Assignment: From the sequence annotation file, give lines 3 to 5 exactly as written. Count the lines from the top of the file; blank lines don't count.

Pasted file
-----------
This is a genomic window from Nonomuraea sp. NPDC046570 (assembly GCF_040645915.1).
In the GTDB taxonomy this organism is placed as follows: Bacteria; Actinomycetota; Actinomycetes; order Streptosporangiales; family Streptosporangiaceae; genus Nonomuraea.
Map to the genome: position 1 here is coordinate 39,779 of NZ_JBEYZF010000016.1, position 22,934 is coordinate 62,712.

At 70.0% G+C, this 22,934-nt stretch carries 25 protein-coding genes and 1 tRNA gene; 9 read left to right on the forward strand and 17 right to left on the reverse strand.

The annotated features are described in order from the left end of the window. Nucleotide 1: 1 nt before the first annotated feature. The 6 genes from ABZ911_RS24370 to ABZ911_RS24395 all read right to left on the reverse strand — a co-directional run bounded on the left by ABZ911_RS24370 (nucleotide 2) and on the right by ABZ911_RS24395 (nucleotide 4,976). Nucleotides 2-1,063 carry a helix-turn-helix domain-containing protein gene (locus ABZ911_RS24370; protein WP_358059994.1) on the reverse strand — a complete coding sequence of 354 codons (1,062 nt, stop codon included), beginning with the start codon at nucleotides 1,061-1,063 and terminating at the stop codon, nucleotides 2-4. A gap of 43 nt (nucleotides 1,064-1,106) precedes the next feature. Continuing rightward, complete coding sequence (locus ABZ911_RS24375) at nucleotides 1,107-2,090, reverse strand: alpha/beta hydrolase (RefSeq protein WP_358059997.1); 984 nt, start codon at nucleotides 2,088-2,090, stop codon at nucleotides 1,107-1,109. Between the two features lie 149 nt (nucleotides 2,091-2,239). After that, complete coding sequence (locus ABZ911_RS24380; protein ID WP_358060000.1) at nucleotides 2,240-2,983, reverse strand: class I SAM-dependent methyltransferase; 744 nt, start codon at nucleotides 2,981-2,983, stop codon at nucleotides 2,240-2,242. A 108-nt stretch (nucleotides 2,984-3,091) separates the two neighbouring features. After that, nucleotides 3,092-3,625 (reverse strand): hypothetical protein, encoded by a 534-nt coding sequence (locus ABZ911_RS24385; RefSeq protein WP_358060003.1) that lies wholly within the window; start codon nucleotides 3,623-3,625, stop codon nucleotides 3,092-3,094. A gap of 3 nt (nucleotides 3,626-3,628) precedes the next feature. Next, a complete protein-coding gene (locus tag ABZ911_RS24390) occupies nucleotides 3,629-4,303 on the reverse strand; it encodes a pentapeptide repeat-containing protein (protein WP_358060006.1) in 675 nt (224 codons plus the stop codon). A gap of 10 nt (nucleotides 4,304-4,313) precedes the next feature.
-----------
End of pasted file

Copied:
Map to the genome: position 1 here is coordinate 39,779 of NZ_JBEYZF010000016.1, position 22,934 is coordinate 62,712.

At 70.0% G+C, this 22,934-nt stretch carries 25 protein-coding genes and 1 tRNA gene; 9 read left to right on the forward strand and 17 right to left on the reverse strand.

The annotated features are described in order from the left end of the window. Nucleotide 1: 1 nt before the first annotated feature. The 6 genes from ABZ911_RS24370 to ABZ911_RS24395 all read right to left on the reverse strand — a co-directional run bounded on the left by ABZ911_RS24370 (nucleotide 2) and on the right by ABZ911_RS24395 (nucleotide 4,976). Nucleotides 2-1,063 carry a helix-turn-helix domain-containing protein gene (locus ABZ911_RS24370; protein WP_358059994.1) on the reverse strand — a complete coding sequence of 354 codons (1,062 nt, stop codon included), beginning with the start codon at nucleotides 1,061-1,063 and terminating at the stop codon, nucleotides 2-4. A gap of 43 nt (nucleotides 1,064-1,106) precedes the next feature. Continuing rightward, complete coding sequence (locus ABZ911_RS24375) at nucleotides 1,107-2,090, reverse strand: alpha/beta hydrolase (RefSeq protein WP_358059997.1); 984 nt, start codon at nucleotides 2,088-2,090, stop codon at nucleotides 1,107-1,109. Between the two features lie 149 nt (nucleotides 2,091-2,239). After that, complete coding sequence (locus ABZ911_RS24380; protein ID WP_358060000.1) at nucleotides 2,240-2,983, reverse strand: class I SAM-dependent methyltransferase; 744 nt, start codon at nucleotides 2,981-2,983, stop codon at nucleotides 2,240-2,242. A 108-nt stretch (nucleotides 2,984-3,091) separates the two neighbouring features. After that, nucleotides 3,092-3,625 (reverse strand): hypothetical protein, encoded by a 534-nt coding sequence (locus ABZ911_RS24385; RefSeq protein WP_358060003.1) that lies wholly within the window; start codon nucleotides 3,623-3,625, stop codon nucleotides 3,092-3,094. A gap of 3 nt (nucleotides 3,626-3,628) precedes the next feature. Next, a complete protein-coding gene (locus tag ABZ911_RS24390) occupies nucleotides 3,629-4,303 on the reverse strand; it encodes a pentapeptide repeat-containing protein (protein WP_358060006.1) in 675 nt (224 codons plus the stop codon). A gap of 10 nt (nucleotides 4,304-4,313) precedes the next feature.